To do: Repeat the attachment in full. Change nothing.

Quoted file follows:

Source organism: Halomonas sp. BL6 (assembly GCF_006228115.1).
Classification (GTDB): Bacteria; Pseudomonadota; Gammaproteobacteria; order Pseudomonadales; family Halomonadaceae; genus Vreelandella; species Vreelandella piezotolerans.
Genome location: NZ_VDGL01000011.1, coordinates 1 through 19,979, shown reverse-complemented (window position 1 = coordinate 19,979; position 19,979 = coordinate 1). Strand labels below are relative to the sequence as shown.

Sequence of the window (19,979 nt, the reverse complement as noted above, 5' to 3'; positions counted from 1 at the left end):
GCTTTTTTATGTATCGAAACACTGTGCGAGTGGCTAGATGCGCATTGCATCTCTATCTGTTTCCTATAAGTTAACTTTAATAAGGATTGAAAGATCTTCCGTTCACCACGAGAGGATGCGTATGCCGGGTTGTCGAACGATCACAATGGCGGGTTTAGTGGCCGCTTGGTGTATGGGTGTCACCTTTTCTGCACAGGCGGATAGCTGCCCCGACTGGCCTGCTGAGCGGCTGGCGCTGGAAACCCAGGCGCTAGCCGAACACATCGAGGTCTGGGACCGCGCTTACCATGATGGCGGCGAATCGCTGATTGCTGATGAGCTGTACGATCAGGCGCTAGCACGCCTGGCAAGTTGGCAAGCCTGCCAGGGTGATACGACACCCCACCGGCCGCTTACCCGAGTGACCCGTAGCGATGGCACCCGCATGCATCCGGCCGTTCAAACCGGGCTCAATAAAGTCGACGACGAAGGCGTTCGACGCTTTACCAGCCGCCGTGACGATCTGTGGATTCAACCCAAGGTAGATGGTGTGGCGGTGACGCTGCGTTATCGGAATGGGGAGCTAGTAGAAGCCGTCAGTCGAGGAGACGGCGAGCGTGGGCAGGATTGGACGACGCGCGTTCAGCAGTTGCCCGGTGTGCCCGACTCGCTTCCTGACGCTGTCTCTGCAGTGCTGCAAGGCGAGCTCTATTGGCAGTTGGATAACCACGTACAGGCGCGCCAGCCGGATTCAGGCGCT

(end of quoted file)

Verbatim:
Source organism: Halomonas sp. BL6 (assembly GCF_006228115.1).
Classification (GTDB): Bacteria; Pseudomonadota; Gammaproteobacteria; order Pseudomonadales; family Halomonadaceae; genus Vreelandella; species Vreelandella piezotolerans.
Genome location: NZ_VDGL01000011.1, coordinates 1 through 19,979, shown reverse-complemented (window position 1 = coordinate 19,979; position 19,979 = coordinate 1). Strand labels below are relative to the sequence as shown.

Sequence of the window (19,979 nt, the reverse complement as noted above, 5' to 3'; positions counted from 1 at the left end):
GCTTTTTTATGTATCGAAACACTGTGCGAGTGGCTAGATGCGCATTGCATCTCTATCTGTTTCCTATAAGTTAACTTTAATAAGGATTGAAAGATCTTCCGTTCACCACGAGAGGATGCGTATGCCGGGTTGTCGAACGATCACAATGGCGGGTTTAGTGGCCGCTTGGTGTATGGGTGTCACCTTTTCTGCACAGGCGGATAGCTGCCCCGACTGGCCTGCTGAGCGGCTGGCGCTGGAAACCCAGGCGCTAGCCGAACACATCGAGGTCTGGGACCGCGCTTACCATGATGGCGGCGAATCGCTGATTGCTGATGAGCTGTACGATCAGGCGCTAGCACGCCTGGCAAGTTGGCAAGCCTGCCAGGGTGATACGACACCCCACCGGCCGCTTACCCGAGTGACCCGTAGCGATGGCACCCGCATGCATCCGGCCGTTCAAACCGGGCTCAATAAAGTCGACGACGAAGGCGTTCGACGCTTTACCAGCCGCCGTGACGATCTGTGGATTCAACCCAAGGTAGATGGTGTGGCGGTGACGCTGCGTTATCGGAATGGGGAGCTAGTAGAAGCCGTCAGTCGAGGAGACGGCGAGCGTGGGCAGGATTGGACGACGCGCGTTCAGCAGTTGCCCGGTGTGCCCGACTCGCTTCCTGACGCTGTCTCTGCAGTGCTGCAAGGCGAGCTCTATTGGCAGTTGGATAACCACGTACAGGCGCGCCAGCCGGATTCAGGCGCT